"The paternal great-grandfather of Theodore Bobbitt carried a musket in the Revolutionary War, and did good service in the battle of Guilford Courthouse, and in a number of other engagements. At the close of the struggle he settled in South Carolina and engaged in farming and milling. Later he moved to Kentucky and from there to Morgan County, Illinois, where he died at a ripe old age. Grandfather Henry Newton was a native of Ireland, whence he emigrated to America early in life, and settling on a farm in the vicinity of Bloomington, Illinois, there spent his last days.
"Everett Hale Bobbitt was reared to the age of fourteen years on a farm in Missouri, whence he removed to Morgan County, Illinois during its pioneer days. He assisted his father in the milling operations of the later during his lifetime, then began farming on his own account and also occupied himself considerably as a teacher, mostly during the winter season. He remained a resident of Morgan County until the fall of 1848, then crossed the Mississippi into Mahaska County, Iowa, where he operated still as teacher and farmer combined. He is still living and a resident of the Hawkeye State, where he owns a good farm of 140 acres. The mother died at the homestead a year after their removal there, in the spring of 1849, when a young woman only twenty-six years old.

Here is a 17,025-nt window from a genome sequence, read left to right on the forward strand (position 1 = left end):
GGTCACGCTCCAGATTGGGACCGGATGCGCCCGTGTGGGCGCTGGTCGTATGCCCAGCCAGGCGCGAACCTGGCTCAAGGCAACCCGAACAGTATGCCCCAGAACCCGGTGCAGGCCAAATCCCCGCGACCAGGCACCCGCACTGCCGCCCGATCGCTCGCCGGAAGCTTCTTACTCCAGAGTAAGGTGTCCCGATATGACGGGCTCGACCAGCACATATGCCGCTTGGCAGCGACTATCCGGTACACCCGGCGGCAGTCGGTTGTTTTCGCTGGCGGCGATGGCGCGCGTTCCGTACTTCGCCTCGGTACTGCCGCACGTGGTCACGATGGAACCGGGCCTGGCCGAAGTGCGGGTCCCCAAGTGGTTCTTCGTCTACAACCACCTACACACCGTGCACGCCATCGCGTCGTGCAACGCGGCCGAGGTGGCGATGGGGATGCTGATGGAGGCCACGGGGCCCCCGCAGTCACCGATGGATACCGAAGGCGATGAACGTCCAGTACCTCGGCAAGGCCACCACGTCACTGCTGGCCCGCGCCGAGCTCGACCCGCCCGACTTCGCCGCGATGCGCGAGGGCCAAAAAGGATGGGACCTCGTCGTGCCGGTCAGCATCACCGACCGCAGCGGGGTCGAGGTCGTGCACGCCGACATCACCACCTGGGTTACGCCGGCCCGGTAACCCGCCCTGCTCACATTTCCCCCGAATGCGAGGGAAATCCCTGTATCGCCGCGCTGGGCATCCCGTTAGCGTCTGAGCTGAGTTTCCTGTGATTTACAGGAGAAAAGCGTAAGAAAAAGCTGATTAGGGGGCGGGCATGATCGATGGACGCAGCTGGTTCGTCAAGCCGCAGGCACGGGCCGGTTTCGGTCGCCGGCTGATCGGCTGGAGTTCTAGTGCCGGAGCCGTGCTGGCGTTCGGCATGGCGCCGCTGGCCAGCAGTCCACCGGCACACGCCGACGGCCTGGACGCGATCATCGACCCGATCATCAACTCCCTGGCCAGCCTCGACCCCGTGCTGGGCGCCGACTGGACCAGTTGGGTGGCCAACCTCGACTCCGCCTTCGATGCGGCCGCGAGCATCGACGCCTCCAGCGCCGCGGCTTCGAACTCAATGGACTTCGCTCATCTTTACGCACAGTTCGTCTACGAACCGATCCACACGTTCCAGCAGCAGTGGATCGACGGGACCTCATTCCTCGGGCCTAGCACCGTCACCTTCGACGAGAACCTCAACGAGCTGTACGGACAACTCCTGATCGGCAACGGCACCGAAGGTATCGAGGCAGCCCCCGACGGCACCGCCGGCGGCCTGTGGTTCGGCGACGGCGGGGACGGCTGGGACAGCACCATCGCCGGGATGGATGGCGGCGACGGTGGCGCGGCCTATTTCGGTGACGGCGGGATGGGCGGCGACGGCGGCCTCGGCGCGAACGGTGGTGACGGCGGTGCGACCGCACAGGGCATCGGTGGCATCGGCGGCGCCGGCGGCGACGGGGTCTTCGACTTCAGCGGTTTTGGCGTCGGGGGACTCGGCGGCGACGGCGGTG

"To Everett Hale and Mary A. Bobbitt there were born four children, of whom our subject was the eldest. The next younger, David F. Bobbitt is operating a farm in Washington County, Kansas; Lizzie J. Bobbitt now Mrs. Hillery, resides in Washington Territory; one child died unnamed in infancy; Theodore Newton Bobbitt was a little lad of six years of age when his parents removed to Iowa and he lived there on the farm until a young man of twenty years. He launched out as a teacher when a youth of nineteen, and later entered a printing office, but soon found